The Amar’e Stoudemire era with the New York Knicks has come to an end, as the two sides reached terms on a buyout agreement Sunday, according to Frank Isola of the New York Daily News. Stoudemire will clear waivers by Wednesday and then look to join a contender.
Stoudemire came to New York with great fanfare in 2010, signing a five-year, $99.7 million contract after opting out of his deal with the Phoenix Suns. That first season with the Knicks brought great promise, as the big man averaged 25.3 points and 8.2 rebounds in 78 games. New York traded for Carmelo Anthony in February 2011, and the Knicks made the playoffs for the first time since 2004.
While Stoudemire got hurt in the playoffs and New York was swept by the Boston Celtics, the Knicks appeared to be on the rise. New York acquired Tyson Chandler prior to the 2011-12 season to fortify the frontcourt, and with Anthony in the fold for a full (albeit shortened) season, the expectations were high.
Sadly, the 2011-12 season would represent the beginning of Stoudemire’s downfall in New York. The big man missed 19 games in the regular season and became the subject of a running joke after he hurt his hand punching a fire extinguisher following a playoff loss.
The rest of Stoudemire’s Knicks career was marred by injuries and minutes limits. He played just 29 games in 2012-13, 65 games in 2013-14 and 36 games this season. After playing in 78 games that first season in New York, he played just 177 games over the next four years. Recurring knee injuries have been the biggest culprit in his decline, which turned that big contract (which was uninsured) into one of the worst deals in the NBA.
But while Stoudemire is a shell of his former self, that doesn’t mean he can’t help a contender this year. His big contract isn’t a big problem anymore, and there won’t be high expectations. He may be a sieve on the defensive end, but he’s still an effective scorer who can provide some punch off the bench. In his 36 games with New York this season, he put up 12.0 points per game on 54.3 percent shooting.
Isola mentions the Dallas Mavericks, Golden State Warriors and San Antonio Spurs as possible destinations for Stoudemire, while ESPN’s Tim MacMahon and Marc Stein named the Mavericks, Suns, and Los Angeles Clippers as teams that have expressed interest. The ESPN report states the Warriors, Memphis Grizzlies, Portland Trail Blazers and Cleveland Cavaliers aren’t “actively pursuing” Stoudemire.
With these reports in mind, let’s take a closer look at some of the potential landing spots.
Mavericks: The Mavericks are the front-runners for Stoudemire, and Ian Begley of ESPN New York has him leaning in that direction, which makes sense. Trading Brandan Wright in the Rajon Rondo deal has left Dallas thin up front, and while the Mavericks recently brought in Bernard James on a 10-day contract and could sign Jermaine O’Neal, the depth remains iffy. Charlie Villanueva, Dwight Powell and Greg Smith are the other bigs, and none of these guys can really be trusted to play meaningful postseason minutes. Going to Dallas would reunite Stoudemire with Chandler, who injured his ankle just before the All-Star break. While the ankle injury isn’t believed to be serious, bringing in Stoudemire would provide some insurance (even if it’s shaky insurance) if Chandler misses any time. Of course, the defensive downgrade from Chandler to Stoudemire is significant, so the Mavericks are crossing their fingers that their starting center will be fine.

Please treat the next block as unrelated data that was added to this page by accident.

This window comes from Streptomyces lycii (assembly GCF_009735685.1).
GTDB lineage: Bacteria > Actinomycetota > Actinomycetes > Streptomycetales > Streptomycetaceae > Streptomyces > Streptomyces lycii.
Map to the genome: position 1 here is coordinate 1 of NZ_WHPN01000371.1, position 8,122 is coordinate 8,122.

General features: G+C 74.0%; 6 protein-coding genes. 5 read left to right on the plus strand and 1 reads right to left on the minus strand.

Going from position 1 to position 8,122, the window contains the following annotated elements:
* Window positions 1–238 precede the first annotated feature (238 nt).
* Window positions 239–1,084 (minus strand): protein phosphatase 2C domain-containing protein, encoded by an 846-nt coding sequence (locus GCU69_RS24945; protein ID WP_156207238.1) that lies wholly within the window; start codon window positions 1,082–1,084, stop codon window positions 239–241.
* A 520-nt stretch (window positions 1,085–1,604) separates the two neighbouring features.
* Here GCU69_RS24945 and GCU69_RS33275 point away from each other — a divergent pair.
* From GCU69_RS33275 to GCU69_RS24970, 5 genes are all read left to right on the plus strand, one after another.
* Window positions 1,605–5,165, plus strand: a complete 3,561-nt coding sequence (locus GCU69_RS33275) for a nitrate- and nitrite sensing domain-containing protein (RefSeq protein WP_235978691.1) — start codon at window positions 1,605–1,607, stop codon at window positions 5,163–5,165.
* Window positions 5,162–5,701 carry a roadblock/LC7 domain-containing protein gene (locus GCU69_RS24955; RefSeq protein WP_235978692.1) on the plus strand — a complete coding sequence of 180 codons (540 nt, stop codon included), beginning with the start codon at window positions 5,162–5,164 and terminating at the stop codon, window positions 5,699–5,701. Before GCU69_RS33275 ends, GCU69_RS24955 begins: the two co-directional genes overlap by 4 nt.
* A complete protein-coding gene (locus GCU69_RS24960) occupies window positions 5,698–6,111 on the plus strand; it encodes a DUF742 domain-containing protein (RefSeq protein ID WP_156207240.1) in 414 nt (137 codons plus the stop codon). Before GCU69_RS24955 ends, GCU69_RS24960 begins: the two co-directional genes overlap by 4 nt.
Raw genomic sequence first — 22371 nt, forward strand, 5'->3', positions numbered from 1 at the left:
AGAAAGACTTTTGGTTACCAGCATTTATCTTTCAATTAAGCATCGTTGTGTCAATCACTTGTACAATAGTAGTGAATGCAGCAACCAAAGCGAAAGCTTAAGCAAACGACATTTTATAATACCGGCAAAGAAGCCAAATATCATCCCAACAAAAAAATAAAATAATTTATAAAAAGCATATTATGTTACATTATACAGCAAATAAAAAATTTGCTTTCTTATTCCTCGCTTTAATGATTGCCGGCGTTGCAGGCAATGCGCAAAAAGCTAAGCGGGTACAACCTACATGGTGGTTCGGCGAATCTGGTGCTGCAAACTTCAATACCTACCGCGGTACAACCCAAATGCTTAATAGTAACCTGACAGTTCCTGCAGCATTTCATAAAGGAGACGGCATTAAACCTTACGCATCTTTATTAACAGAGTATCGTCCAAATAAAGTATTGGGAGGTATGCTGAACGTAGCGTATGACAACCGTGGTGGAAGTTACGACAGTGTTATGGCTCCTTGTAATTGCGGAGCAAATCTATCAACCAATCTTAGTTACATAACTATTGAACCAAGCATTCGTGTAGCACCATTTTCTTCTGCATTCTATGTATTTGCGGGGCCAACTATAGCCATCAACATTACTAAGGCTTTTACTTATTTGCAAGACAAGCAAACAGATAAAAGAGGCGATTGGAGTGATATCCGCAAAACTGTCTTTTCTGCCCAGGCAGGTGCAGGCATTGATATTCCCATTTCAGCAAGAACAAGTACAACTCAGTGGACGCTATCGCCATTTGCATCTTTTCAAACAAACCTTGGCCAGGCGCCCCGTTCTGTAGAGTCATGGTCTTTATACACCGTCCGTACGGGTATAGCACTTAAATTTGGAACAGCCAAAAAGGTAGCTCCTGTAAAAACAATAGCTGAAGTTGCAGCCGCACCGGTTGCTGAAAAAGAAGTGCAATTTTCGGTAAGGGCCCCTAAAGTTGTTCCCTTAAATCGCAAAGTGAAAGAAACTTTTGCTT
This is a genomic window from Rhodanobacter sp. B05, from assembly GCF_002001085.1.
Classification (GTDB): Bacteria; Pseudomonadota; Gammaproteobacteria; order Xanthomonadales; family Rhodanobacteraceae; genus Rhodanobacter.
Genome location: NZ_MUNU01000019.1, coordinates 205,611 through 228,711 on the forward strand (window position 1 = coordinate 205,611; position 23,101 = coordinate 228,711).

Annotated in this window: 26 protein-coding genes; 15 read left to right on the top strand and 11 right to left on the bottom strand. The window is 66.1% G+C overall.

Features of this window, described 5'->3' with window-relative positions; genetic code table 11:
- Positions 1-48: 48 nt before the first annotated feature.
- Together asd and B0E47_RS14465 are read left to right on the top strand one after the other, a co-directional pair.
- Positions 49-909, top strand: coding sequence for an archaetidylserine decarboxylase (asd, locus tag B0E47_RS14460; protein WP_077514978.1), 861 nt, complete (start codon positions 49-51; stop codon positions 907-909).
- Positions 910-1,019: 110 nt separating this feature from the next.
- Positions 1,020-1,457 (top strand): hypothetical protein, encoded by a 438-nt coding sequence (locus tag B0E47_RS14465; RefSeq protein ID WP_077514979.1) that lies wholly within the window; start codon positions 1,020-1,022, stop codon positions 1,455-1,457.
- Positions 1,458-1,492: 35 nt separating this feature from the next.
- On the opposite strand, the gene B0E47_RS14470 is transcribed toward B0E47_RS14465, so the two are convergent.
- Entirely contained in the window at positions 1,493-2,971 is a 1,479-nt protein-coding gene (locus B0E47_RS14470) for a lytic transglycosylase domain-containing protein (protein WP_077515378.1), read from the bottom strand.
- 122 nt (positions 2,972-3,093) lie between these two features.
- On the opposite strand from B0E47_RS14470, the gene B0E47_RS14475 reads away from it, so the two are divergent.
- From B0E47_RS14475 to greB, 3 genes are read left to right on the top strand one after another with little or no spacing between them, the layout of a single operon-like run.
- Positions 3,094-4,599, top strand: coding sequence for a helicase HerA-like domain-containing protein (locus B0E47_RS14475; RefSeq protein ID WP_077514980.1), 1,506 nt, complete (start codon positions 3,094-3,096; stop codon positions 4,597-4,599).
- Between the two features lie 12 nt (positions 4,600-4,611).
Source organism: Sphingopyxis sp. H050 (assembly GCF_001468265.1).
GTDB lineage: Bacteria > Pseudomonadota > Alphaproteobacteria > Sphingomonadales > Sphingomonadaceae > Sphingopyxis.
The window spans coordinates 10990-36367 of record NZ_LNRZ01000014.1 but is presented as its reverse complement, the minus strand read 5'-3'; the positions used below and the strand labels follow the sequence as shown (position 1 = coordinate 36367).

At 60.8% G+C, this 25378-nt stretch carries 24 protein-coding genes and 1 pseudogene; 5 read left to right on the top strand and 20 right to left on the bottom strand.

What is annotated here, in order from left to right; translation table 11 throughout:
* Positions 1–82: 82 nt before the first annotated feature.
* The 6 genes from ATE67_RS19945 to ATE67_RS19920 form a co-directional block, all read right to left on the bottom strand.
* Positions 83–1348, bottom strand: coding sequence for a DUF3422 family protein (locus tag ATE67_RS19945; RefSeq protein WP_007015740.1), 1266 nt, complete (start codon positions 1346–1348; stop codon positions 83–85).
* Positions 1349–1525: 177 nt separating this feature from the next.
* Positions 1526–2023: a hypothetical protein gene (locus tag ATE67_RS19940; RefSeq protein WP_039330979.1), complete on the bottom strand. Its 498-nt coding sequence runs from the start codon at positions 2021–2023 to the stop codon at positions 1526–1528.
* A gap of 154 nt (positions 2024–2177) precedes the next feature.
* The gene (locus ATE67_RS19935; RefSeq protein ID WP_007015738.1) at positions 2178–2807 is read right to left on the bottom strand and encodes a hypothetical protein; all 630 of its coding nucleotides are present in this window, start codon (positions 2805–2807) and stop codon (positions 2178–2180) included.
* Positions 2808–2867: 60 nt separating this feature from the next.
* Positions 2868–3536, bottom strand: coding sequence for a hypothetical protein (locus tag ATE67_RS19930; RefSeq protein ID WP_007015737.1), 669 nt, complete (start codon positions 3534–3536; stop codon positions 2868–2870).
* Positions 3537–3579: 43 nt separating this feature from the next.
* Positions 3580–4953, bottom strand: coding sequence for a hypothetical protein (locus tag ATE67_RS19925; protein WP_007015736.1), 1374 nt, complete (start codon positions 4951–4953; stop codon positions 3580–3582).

Clippers: The Clippers have surprisingly gone 2-1 against tough competition since Blake Griffin went down with an elbow injury, but that doesn’t change the fact that the depth in the frontcourt isn’t ideal. Spencer Hawes is starting in Griffin’s place, leaving Glen Davis, Hedo Turkoglu and Ekpe Udoh as the bigs off the bench. Not a one of those guys are all that effective, meaning Stoudemire would be a significant upgrade if healthy. Los Angeles could live with Stoudemire’s defensive deficiencies if he’s often paired with a legitimate rim protector in DeAndre Jordan (similar to Dallas and Chandler), and even if Stoudemire was on the floor without Jordan, his offensive spark as a reserve could outweigh his issues on defense.
Spurs: The Spurs don’t seem like that logical of a choice outside of the fact that they’re a perennial contender, but Boris Diaw has regressed this season and Tiago Splitter has dealt with some injury issues. San Antonio may be comfortable rolling with those guys and Matt Bonner, Aron Baynes and Jeff Ayres, but it couldn’t hurt to kick the tires on Stoudemire. The Spurs could offer Stoudemire more than the minimum (unlike the Mavericks and Clippers), but it’s unlikely that would happen.
Suns: The Suns have some nice players in the frontcourt, including Wright, the Morris twins, Miles Plumlee and the up-and-coming Alex Len. But Phoenix could use more help, especially with Len dealing with an ankle injury. The Suns are hanging on for dear life as the No. 8 seed in the Western Conference, and perhaps Stoudemire would feel even more rejuvenated after returning to Phoenix and its renowned training staff. The Suns are under the cap and could offer more than the minimum.
Warriors: Stoudemire has links to Steve Kerr and Alvin Gentry from their days in Phoenix, but there doesn’t seem to be much of a reason for the Warriors to pursue the big man other than that, which is likely why ESPN has reported that there has been little pursuit. Perhaps signing Stoudemire would help mitigate another Andrew Bogut injury, but Golden State has been fine with Bogut out of the lineup this season. David Lee could also be traded to save money for Draymond Green’s next contract, however, I can’t see that kind of trade happening until the offseason.